A new missionary outline that appeared in 1973 reflected the growing emphasis on the family. The Uniform System for Teaching Families suggested that missionaries might introduce the gospel by working with nonmember parents in presenting family home evenings. The remainder of the seven proselyting discussions presented the same basic principles that were emphasized in previous missionary plans. One significant innovation was citing scriptures from the Book of Mormon as well as from the Bible—representing a further development of the Anderson Plan’s emphasis on the Book of Mormon’s converting power.

In 1985 the church made further refinements in the teaching process. The Uniform System for Teaching the Gospel in its six discussions provided some dialogue, instructions to missionaries, and scriptural resources.

The church has experienced remarkable growth during the past half century. In 1947, the year after Richard L. Anderson entered the Northwestern States Mission, the church’s membership passed the one million mark. In 1997 the church passed the ten-million milestone. Most of this growth has come from convert baptisms resulting from missionary work. Elder Anderson was the first to insist that thousands of missionaries deserve the credit for this remarkable progress. Paraphrasing the words of Paul (1 Corinthians 3:6), Richard humbly acknowledged: “Others and I may have planted, many others watered, but certainly God gave the increase.”22 Nevertheless, at the beginning of this era of unprecedented worldwide expansion, the Anderson Plan laid important foundations on which subsequent missionary programs have built. These improved methods, in turn, have played a key role in enabling the latter-day kingdom of God to fulfill the destiny foreseen by the ancient prophet Daniel—to roll forth and fill the whole earth.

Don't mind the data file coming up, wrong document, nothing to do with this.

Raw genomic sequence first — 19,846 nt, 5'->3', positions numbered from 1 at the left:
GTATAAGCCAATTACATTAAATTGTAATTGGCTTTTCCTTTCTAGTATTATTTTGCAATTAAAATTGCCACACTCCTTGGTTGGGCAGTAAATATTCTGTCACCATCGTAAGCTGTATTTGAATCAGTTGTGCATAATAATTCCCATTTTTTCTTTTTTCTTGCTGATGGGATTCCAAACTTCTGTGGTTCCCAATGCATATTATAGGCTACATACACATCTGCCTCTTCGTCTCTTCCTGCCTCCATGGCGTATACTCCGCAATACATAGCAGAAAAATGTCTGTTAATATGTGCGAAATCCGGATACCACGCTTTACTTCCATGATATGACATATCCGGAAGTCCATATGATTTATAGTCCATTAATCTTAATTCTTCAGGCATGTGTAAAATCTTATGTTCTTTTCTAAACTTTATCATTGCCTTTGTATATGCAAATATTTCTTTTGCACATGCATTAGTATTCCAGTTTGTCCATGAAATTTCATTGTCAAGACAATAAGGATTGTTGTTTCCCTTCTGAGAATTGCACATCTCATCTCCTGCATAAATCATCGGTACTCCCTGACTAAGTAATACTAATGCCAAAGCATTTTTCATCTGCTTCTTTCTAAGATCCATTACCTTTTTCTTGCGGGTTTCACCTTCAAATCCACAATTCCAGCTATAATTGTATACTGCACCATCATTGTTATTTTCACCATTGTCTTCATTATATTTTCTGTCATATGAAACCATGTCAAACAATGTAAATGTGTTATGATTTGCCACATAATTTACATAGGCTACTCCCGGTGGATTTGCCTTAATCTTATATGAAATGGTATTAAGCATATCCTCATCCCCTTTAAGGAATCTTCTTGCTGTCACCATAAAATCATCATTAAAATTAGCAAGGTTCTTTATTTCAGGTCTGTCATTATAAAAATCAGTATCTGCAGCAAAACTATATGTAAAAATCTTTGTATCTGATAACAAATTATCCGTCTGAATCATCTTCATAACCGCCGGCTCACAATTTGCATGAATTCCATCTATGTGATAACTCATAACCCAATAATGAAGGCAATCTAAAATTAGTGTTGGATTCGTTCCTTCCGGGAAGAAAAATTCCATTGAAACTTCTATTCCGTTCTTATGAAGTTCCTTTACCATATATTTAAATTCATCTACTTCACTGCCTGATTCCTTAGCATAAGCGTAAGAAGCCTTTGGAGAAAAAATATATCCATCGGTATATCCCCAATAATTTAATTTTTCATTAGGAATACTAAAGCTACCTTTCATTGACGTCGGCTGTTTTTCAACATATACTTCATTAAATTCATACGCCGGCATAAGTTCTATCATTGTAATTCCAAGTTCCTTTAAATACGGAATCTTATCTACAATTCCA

1. Jay E. Jensen, “Proselyting Techniques of Mormon Missionaries” (master’s thesis, Brigham Young University, 1974), 74.
  2. Ibid., 76.
  3. Richard L. Anderson interview by author, 26 February 1997.
  4. Richard L. Anderson, A Plan for Effective Missionary Work: Prepared and Used by Northwestern States Mission (Portland, Ore.: Northwestern States Mission, 1951), 3, emphasis in original in all quotations.
  5. Ibid.
  6. See, for example, ibid., 11.
  7. Ibid., 10.
  8. See, for example, ibid., 11.
  9. Jensen, “Proselyting Techniques,” 78—79.
  10. Anderson, Plan for Effective Missionary Work, 8.
  11. Ibid., 9.
  12. Ibid., 13.
  13. Anderson interview.
  14. Joel Richards, introduction to A Plan for Effective Missionary Work, comp. Richard L. Anderson (Kaysville, Utah: Inland, 1954), 5.
  15. Ibid.
  16. Compiled from Annual Mission Reports, ms., LDS Church Archives.
  17. Richards, “Introduction,” 5.
  18. Anderson, Plan for Effective Missionary Work, i.
  19. See Sheri L. Dew, Go Forward with Faith: The Biography of Gordon B. Hinckley (Salt Lake City: Deseret Book, 1996), 144.
  20. Anderson interview.
  21. A Systematic Program for Teaching the Gospel (Salt Lake City: The Church of Jesus Christ of Latter-day Saints, 1953), 6.
  22. Anderson interview.